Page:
Making The News
During the 1989 Protest Movement the Chinese authorities were collecting information to create their sanitized version of what happened when millions of people in Beijing and cities throughout China openly rebelled against the government in support of student protests. That version of reality was later presented as the "true story" (zhenxiang) by the Chinese authorities in the print and electronic media. It is a story, one that wildly distorts the facts, that the government sticks to doggedly even today. It is a story that forces the authorities to denounce works like THE GATE OF HEAVENLY PEACE which attempt to make sense of what happened in 1989 outside the narrow confines of partisan political debate.
The diverse popular groups and intellectuals involved in 1989 were also collecting information and analyzing the situation to write their versions of history. Some of these have appeared in scholarly works, the media and other sources over the years. Among the students, those who spoke passable English, or were relatively photogenic, or both, made the news and, by default, were perceived by both the overseas Chinese and Western media as having made history. Some of them, and here one thinks of individuals like Chai Ling and Li Lu, having been thrust into the public eye during the movement, still claim an absolute moral authority in saying what happened and what it meant. Unfortunately, their accounts of history are, in essence not all that different from those thrown together by the Chinese authorities.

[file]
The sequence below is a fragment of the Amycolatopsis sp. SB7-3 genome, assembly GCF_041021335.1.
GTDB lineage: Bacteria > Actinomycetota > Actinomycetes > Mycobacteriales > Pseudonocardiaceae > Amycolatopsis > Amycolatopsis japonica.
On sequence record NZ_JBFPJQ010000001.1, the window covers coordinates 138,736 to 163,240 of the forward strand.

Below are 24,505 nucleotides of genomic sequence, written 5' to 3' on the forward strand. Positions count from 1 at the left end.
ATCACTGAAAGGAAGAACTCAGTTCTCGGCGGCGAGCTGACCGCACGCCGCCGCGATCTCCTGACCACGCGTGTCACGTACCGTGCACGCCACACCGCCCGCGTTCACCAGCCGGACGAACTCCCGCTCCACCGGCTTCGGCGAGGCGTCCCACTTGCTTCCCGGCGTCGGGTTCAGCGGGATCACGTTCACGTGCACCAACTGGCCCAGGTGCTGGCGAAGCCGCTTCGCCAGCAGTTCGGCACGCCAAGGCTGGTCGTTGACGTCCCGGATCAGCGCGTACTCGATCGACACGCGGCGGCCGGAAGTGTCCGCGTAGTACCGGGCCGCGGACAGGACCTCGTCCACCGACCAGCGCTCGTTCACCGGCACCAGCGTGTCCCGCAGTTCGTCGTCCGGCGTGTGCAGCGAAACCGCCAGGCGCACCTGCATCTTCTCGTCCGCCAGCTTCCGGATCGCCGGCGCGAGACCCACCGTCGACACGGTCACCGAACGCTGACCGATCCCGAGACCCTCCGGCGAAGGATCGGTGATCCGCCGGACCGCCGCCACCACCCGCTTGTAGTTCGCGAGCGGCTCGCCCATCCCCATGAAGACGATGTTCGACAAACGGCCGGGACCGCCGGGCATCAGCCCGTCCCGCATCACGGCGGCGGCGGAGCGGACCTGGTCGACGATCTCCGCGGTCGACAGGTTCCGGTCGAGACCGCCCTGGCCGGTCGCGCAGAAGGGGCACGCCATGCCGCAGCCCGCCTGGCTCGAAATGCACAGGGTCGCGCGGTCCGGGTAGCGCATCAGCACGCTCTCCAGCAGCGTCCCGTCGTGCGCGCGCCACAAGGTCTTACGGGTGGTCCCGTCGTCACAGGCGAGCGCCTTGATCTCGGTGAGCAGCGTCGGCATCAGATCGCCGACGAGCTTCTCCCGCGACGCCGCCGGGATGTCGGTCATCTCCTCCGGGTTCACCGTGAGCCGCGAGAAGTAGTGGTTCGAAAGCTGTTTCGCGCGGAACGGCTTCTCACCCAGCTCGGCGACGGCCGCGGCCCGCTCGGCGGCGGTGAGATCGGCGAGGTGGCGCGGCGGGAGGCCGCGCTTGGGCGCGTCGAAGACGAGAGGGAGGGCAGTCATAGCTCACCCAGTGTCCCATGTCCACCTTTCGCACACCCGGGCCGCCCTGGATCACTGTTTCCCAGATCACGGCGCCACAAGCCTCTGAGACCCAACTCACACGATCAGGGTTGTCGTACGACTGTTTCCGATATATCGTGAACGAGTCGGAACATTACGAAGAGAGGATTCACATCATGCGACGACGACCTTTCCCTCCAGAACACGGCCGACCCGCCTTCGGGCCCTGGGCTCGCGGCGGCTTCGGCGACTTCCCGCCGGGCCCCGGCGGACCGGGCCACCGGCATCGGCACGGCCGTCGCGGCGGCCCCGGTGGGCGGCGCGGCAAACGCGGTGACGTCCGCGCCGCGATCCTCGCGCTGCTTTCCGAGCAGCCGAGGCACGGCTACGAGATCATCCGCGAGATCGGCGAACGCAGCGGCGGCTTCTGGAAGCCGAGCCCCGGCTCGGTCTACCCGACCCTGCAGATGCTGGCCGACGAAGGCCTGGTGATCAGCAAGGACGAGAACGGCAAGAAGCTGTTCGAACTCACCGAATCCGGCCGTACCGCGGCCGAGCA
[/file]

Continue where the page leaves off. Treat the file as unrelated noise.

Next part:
For more about the Western media's coverage of the 1989 protest movement, see:
- Mark Hertsgaard, "China Coverage Strong on What, Weak on Why?" Rolling Stone, Sept. 21, 1989.
- Tiananmen on TV, written by Richard Gordon, co-director of the documentary, The Gate of Heavenly Peace, considers how a single image from 1989 became "one of the defining iconic images of the 20th century, like a monument in a vast public square created by television."
- A brief account of the Western media's reporting on the night of June 3-4, 1989, in George Black and Robin Munro, Black Hands of Beijing (New York: John Wiley & Sons, Inc., 1993).
- Turmoil at Tiananmen: A Study of U.S. Press Coverage of the Beijing Spring of 1989 (© Joan Shorenstein Barone Center on the Press, Politics and Public Policy, John F. Kennedy School of Government, Harvard University, 221 pp., 1992.)
For a study of the Chinese media in the spring 1989, see:
- Linda Jakobson, "Lies in Ink, Truth in Blood" - The Role and Impact of the Chinese Media During the Beijing Spring of '89, Discussion Paper D-6, © Joan Shorenstein Barone Center on the Press, Politics and Public Policy, John F. Kennedy School of Government, Harvard University, 21 pp., 1990.)
- To see an official Chinese government account of the events of 1989, see "The Truth about the Turmoil," in the Making History section of this website.
- BBC News: 20 years later, the BBC takes a look at How the Chinese Reported Tiananmen (June 4, 2009)